There are actually two issues here:
- An argument that the Board merely discouraged the availment of the exception under paragraph 10 of IAS 27 to present consolidated financial statements. The availment should only be made in very rare circumstances, wherein it would ease up the burden of certain companies mandated by their respective applicable law to prepare separate financial statements in addition to the consolidated financial statements.
- The fact that you append the parent financial statements to the consolidated financial statements does not constitute the parent figures to be that of a separate financial statements.
In the Basis of Conclusion (BC) No.29, the Members of the Board of the IASB considered the following:
“Although the equity method would provide users with some profit and loss information similar to that obtained from consolidation, the Board noted that such information is reflected in the investors economic entity financial statements and does not need to be provided to the users of its separate financial statements. For separate statements, the focus is upon the performance of the assets as investments. The Board concluded that separate financial statements prepared using either the fair value method in accordance with IAS 39 or the cost method would be relevant. Using the fair value method in accordance with IAS 39 would provide a measure of the economic value of the investments. Using the cost method can result in relevant information, depending on the purpose of preparing the separate financial statements. For example, they may be needed only by particular parties to determine the dividend income from subsidiaries.”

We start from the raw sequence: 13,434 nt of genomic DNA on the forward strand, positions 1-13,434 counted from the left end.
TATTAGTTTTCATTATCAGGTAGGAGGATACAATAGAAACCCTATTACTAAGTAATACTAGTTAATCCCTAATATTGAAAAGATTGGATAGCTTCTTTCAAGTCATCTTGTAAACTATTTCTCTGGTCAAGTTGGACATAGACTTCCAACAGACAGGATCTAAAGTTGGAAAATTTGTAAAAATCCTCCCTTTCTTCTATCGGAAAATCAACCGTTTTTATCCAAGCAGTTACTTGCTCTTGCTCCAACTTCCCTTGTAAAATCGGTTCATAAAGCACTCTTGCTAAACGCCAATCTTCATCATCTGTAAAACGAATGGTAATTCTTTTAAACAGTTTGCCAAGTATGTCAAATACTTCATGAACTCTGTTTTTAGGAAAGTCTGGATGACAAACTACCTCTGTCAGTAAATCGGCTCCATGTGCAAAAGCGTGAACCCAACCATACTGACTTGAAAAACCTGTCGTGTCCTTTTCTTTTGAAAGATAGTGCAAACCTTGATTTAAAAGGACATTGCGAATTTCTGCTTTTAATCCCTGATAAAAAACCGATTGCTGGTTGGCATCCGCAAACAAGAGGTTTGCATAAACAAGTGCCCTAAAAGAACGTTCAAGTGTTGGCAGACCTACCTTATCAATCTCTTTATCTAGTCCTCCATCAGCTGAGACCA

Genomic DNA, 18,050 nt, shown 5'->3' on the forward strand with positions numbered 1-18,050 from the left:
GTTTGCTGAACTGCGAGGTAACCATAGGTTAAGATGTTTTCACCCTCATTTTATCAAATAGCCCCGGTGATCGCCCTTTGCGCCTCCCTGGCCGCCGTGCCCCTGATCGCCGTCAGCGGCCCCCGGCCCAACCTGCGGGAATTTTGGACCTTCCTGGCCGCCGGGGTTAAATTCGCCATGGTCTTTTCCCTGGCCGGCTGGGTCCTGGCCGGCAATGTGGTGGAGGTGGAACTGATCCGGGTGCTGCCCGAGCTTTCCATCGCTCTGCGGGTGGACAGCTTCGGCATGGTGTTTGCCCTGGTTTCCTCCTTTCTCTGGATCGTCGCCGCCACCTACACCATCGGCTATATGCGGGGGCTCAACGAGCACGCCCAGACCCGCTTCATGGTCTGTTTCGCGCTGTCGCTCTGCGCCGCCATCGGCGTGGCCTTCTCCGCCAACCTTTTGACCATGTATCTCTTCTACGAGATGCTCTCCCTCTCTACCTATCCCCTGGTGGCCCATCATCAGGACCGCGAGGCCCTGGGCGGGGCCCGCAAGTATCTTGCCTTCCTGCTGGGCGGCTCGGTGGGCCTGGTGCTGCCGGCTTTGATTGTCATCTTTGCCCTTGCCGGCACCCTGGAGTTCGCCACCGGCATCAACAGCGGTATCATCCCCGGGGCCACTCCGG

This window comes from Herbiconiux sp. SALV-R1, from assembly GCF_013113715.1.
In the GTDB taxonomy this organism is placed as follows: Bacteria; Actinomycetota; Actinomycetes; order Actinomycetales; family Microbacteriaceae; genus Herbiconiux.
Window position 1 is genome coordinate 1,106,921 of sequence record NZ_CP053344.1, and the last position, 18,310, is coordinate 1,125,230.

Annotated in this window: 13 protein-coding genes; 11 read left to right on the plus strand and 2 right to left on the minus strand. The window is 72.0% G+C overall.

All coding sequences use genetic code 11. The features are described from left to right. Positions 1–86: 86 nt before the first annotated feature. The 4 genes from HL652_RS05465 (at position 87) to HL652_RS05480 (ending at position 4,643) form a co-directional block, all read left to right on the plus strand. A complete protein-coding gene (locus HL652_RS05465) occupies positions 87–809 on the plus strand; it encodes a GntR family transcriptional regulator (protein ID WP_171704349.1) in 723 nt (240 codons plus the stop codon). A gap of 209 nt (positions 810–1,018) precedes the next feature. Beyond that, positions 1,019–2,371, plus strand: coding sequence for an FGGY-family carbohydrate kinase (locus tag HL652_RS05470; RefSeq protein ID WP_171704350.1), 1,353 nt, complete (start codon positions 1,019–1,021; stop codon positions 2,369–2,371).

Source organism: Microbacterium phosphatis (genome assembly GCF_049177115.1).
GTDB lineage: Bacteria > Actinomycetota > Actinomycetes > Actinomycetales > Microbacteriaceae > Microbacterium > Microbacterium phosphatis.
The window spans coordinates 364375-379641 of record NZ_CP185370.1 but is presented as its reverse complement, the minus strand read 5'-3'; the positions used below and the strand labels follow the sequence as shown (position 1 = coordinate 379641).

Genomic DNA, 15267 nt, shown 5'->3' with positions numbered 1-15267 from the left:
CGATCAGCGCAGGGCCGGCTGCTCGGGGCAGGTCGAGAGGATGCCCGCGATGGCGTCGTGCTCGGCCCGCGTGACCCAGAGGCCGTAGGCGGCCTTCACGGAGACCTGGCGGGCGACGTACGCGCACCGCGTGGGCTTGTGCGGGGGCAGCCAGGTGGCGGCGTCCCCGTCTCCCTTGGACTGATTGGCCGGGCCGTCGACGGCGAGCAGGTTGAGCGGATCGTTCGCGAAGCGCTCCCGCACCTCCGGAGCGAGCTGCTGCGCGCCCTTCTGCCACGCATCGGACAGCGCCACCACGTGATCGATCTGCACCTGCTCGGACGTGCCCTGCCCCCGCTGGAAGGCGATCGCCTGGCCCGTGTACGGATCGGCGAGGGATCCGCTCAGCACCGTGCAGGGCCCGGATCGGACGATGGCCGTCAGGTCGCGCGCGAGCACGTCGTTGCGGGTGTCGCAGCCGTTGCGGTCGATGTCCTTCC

This basis of conclusion can be referred to in the provision of the standard in paragraph 41:
“When separate financial statements are prepared for a parent that, in accordance with paragraph 10, elects not to prepare consolidated financial statements, those separate financial statements shall disclose:(a) the fact that the financial statements are separate financial statements; that the exemption from consolidation has been used; the name and country of incorporation or residence of the entity whose consolidated financial statements that comply with International Financial Reporting Standards have been produced for public use; and the address where those consolidated financial statements are obtainable.”
The reason for me saying that the Board merely discouraged the availment set forth in paragraph 10 is because of Basis of Conclusion BC4 to BC6 as follows:
“Paragraph 7 of the previous version of IAS 27 required consolidated financial statements to be presented. However, paragraph 8 permitted a parent that is a wholly-owned or virtually wholly-owned subsidiary not to prepare consolidated financial statemens. The Board considered whether to withdraw or amend this exemption from the general requirement.
The Board decided to retain an exemption, so that entities in a group that are required by law to produce financial statements available for public use in accordance with International Financial Reporting Standards, in addition to consolidated financial statements, would not be unduly burdened.
The Board noted that in some circumstances users can find sufficient information for their purposes regarding a subsidiary from either its separate financial statements or consolidated financial statements. In addition, the users of financial statements of a subsidiary often have, or can get access to, more information.”